Join Simon T. Bailey for an in-depth discussion in this video Leading without authority, part of Building Business Relationships.
Confident people can become the unofficial leader of a team, department or organization. I call these people leaders without authority, and they have the ability to genuinely care, be influential, and maintain strong relationships. Would you like to model the behaviors that leaders without authority demonstrate? To start, here are the characteristics. Influences those around them by asking questions and listening intently.
Creates positive impact by telling people what they are doing right instead of what they're doing wrong. Drives results by understanding how the organization works. Opens doors to work between political structures and rigid silos. Serves to build strong relationships across all lines of business. Maintains a strong personal brand by being known as a subject matter expert. And finally, sees customers as relationships for long-term growth instead of transactions with short-term value.
Here are a few steps to lead without authority. First, lead without being told what to do. In my business, one of my team members handled a customer inquiry on her own, without my input. When I reviewed her work, she did it exactly the way I would have done it. The next time another customer inquiry came in, I trusted her ability to complete the task and she gained more responsibility. Second, establish relationships beyond your department.
Raise your hand to volunteer for any special projects that are cross-departmental. Learn to listen. Read between the lines and connect with everyone around you. This builds a strong network and enables you to discover other parts of the organization. For example, I had a friend who wanted to move up in their career. They decided to volunteer for an internal project which gave them exposure to other areas of the organization.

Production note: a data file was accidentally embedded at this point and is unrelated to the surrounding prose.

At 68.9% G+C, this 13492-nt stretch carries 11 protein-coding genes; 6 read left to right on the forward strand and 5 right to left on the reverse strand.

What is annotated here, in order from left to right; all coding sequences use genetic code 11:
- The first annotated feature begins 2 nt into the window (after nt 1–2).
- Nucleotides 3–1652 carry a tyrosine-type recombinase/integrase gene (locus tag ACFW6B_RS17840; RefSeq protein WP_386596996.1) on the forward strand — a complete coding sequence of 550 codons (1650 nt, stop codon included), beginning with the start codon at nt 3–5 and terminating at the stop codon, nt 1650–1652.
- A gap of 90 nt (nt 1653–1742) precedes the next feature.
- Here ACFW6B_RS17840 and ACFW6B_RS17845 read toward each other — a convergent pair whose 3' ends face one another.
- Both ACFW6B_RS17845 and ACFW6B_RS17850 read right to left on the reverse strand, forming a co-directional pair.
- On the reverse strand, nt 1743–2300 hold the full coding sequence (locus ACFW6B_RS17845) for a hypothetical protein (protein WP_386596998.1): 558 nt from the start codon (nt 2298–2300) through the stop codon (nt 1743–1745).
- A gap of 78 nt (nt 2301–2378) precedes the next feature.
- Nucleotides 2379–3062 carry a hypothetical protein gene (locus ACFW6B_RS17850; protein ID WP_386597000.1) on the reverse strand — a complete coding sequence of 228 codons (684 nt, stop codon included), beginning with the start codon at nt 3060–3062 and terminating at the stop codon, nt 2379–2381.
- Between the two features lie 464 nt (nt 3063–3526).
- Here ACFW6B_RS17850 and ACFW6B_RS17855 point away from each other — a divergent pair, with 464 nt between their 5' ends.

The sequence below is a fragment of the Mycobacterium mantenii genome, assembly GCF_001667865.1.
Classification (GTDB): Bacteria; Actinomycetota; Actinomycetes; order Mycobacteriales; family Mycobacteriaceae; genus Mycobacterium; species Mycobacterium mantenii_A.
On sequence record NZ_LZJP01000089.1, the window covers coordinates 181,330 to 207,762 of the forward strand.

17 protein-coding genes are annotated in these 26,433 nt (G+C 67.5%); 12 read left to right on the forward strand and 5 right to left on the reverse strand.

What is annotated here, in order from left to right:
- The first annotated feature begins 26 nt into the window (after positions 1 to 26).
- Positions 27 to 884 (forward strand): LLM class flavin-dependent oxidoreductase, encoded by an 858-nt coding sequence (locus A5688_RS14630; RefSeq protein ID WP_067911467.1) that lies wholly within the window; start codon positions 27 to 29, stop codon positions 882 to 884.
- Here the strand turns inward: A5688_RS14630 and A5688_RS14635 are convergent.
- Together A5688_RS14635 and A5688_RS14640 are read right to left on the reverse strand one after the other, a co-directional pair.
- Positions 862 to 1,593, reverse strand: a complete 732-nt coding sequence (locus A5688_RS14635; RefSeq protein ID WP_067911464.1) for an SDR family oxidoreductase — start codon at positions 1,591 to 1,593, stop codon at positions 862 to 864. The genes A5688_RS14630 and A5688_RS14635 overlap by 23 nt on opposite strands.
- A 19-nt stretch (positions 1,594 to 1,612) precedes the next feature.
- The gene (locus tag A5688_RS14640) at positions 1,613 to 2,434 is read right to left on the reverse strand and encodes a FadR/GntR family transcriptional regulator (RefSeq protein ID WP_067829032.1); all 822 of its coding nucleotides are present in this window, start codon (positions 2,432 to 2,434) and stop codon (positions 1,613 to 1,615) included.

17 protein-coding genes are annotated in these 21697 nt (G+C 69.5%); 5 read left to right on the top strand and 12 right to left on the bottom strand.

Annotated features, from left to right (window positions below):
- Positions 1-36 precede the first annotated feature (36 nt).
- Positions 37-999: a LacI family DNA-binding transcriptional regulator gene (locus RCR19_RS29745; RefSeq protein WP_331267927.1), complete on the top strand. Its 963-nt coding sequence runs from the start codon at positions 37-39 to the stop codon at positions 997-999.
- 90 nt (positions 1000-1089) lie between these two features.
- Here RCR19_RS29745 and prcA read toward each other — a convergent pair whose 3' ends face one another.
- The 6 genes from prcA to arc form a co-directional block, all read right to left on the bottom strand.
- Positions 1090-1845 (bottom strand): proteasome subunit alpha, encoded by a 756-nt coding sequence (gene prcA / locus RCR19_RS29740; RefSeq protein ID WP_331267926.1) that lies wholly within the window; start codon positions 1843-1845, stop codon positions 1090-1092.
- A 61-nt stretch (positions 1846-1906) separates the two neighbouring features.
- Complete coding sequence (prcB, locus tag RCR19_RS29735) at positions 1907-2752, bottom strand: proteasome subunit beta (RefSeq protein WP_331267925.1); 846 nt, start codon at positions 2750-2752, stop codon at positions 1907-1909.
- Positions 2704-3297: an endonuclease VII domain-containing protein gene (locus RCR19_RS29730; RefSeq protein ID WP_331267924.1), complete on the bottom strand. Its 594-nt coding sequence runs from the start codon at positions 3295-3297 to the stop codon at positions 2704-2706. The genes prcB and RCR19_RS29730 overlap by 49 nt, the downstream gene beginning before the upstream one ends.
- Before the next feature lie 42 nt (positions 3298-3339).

When a job opening became available, a person who had served with them on the project team recommended them. Well, they got the job. And they attributed it to gaining visibility while serving on the internal project team. Third, help others without expecting anything in return. If you do this, you are paying it forward. You are not keeping score on who helped you or what you did for them. Assisting others helps the organization and it's the right thing to do.
In today's business climate, you will have a choice to lead without being told what to do to establish relationships beyond your department and to help others without expecting anything in return.
Discover how you can build meaningful rapport, set yourself up for visibility and success, manage up when you don't click, develop executive presence, and cross-train within a team to better serve the organization.
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- Understanding the four key business relationships
- Building relationships in person and virtually
- Supporting your manager's objectives
- Articulating your needs to your manager
- Managing up
- Communicating with difficult team members
- Resolving cross-department conflict
- Identifying mentors and sponsors
- Making first impressions with executives<br><br>
- The PMI Registered Education Provider logo is a registered mark of the Project Management Institute, Inc.